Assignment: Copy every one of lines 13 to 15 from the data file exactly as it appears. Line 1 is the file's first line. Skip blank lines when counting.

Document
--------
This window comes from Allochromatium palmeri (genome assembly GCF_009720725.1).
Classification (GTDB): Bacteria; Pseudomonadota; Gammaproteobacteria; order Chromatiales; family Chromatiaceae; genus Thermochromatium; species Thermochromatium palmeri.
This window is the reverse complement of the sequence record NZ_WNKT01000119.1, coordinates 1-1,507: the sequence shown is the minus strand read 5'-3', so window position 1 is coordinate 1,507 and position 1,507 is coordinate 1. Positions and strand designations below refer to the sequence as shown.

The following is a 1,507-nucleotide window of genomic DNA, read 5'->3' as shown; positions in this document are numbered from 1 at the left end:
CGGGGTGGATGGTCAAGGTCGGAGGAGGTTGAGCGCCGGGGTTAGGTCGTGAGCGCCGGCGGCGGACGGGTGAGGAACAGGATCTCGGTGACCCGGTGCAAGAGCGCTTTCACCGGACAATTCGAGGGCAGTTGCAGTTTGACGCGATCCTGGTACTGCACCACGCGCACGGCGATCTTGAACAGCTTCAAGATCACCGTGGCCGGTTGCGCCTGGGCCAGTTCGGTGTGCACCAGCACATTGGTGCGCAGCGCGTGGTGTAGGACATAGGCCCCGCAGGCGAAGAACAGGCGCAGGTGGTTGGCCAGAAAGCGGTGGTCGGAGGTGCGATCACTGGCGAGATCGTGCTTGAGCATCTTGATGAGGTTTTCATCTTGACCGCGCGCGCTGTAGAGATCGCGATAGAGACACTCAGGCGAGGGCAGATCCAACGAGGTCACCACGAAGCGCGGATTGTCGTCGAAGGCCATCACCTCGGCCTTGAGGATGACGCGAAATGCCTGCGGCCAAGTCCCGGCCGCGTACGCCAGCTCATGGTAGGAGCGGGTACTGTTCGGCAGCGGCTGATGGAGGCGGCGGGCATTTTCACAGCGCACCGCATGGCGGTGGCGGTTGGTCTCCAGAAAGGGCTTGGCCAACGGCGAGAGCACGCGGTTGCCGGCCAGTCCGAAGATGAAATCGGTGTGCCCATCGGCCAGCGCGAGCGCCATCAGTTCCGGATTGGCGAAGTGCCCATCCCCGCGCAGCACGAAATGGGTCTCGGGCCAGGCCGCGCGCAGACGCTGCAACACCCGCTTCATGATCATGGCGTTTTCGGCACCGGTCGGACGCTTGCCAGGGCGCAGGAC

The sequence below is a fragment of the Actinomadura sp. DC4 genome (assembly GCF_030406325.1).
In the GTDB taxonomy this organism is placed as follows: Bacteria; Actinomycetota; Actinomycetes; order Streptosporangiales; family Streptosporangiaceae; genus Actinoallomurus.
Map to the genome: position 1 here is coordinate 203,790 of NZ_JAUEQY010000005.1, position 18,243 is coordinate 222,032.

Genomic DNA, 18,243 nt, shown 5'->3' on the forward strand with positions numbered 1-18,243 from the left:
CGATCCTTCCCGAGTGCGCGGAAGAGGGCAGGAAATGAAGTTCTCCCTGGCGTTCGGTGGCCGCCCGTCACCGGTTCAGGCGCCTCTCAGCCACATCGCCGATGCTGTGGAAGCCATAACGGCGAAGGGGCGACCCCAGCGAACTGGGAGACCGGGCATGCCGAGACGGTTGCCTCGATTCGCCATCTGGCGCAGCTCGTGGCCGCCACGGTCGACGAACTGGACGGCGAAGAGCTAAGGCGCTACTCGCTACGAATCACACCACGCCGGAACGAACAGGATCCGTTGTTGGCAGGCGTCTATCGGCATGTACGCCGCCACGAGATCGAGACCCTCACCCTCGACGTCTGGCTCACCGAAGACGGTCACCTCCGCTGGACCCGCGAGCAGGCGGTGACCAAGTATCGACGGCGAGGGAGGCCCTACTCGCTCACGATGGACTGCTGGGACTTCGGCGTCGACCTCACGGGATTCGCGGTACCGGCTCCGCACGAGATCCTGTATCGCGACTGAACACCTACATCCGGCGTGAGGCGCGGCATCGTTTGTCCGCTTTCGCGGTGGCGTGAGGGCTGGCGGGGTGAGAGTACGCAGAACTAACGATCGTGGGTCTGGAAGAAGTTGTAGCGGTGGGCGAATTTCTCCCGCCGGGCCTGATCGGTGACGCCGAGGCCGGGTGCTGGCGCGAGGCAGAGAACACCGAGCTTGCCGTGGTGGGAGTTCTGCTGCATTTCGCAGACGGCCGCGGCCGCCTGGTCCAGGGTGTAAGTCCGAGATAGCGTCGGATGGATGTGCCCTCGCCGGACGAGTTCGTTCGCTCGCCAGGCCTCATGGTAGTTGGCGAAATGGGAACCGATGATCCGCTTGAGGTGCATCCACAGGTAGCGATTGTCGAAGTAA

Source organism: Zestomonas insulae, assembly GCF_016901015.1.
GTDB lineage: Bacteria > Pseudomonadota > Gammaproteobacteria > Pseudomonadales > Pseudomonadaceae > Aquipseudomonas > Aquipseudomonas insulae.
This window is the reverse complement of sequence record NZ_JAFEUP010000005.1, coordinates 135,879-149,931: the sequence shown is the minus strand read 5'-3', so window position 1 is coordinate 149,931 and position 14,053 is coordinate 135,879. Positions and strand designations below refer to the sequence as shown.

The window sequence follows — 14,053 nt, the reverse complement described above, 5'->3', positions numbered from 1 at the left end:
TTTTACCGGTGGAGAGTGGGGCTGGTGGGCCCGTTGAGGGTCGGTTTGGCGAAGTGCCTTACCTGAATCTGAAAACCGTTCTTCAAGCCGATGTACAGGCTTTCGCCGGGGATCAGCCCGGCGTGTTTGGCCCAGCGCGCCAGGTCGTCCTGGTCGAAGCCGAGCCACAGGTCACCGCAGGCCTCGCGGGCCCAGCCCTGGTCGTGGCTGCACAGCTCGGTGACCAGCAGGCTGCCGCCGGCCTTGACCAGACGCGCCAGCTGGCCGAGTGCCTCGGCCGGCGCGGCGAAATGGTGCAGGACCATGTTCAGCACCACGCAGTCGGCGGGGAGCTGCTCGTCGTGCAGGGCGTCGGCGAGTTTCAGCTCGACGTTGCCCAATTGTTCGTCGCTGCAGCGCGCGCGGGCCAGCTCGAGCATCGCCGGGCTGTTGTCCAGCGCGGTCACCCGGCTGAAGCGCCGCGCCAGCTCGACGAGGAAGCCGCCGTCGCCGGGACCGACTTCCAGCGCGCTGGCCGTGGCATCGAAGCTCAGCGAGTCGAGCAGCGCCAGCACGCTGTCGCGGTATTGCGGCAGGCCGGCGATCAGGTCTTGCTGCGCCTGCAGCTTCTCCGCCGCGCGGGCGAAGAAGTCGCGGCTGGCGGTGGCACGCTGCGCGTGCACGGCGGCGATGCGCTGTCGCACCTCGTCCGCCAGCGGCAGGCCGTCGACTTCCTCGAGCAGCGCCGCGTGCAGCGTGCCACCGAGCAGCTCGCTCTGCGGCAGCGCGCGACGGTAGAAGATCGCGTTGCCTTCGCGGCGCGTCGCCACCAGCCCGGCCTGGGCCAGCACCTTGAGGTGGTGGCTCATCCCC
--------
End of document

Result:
This window is the reverse complement of sequence record NZ_JAFEUP010000005.1, coordinates 135,879-149,931: the sequence shown is the minus strand read 5'-3', so window position 1 is coordinate 149,931 and position 14,053 is coordinate 135,879. Positions and strand designations below refer to the sequence as shown.

The window sequence follows — 14,053 nt, the reverse complement described above, 5'->3', positions numbered from 1 at the left end:
TTTTACCGGTGGAGAGTGGGGCTGGTGGGCCCGTTGAGGGTCGGTTTGGCGAAGTGCCTTACCTGAATCTGAAAACCGTTCTTCAAGCCGATGTACAGGCTTTCGCCGGGGATCAGCCCGGCGTGTTTGGCCCAGCGCGCCAGGTCGTCCTGGTCGAAGCCGAGCCACAGGTCACCGCAGGCCTCGCGGGCCCAGCCCTGGTCGTGGCTGCACAGCTCGGTGACCAGCAGGCTGCCGCCGGCCTTGACCAGACGCGCCAGCTGGCCGAGTGCCTCGGCCGGCGCGGCGAAATGGTGCAGGACCATGTTCAGCACCACGCAGTCGGCGGGGAGCTGCTCGTCGTGCAGGGCGTCGGCGAGTTTCAGCTCGACGTTGCCCAATTGTTCGTCGCTGCAGCGCGCGCGGGCCAGCTCGAGCATCGCCGGGCTGTTGTCCAGCGCGGTCACCCGGCTGAAGCGCCGCGCCAGCTCGACGAGGAAGCCGCCGTCGCCGGGACCGACTTCCAGCGCGCTGGCCGTGGCATCGAAGCTCAGCGAGTCGAGCAGCGCCAGCACGCTGTCGCGGTATTGCGGCAGGCCGGCGATCAGGTCTTGCTGCGCCTGCAGCTTCTCCGCCGCGCGGGCGAAGAAGTCGCGGCTGGCGGTGGCACGCTGCGCGTGCACGGCGGCGATGCGCTGTCGCACCTCGTCCGCCAGCGGCAGGCCGTCGACTTCCTCGAGCAGCGCCGCGTGCAGCGTGCCACCGAGCAGCTCGCTCTGCGGCAGCGCGCGACGGTAGAAGATCGCGTTGCCTTCGCGGCGCGTCGCCACCAGCCCGGCCTGGGCCAGCACCTTGAGGTGGTGGCTCATCCCC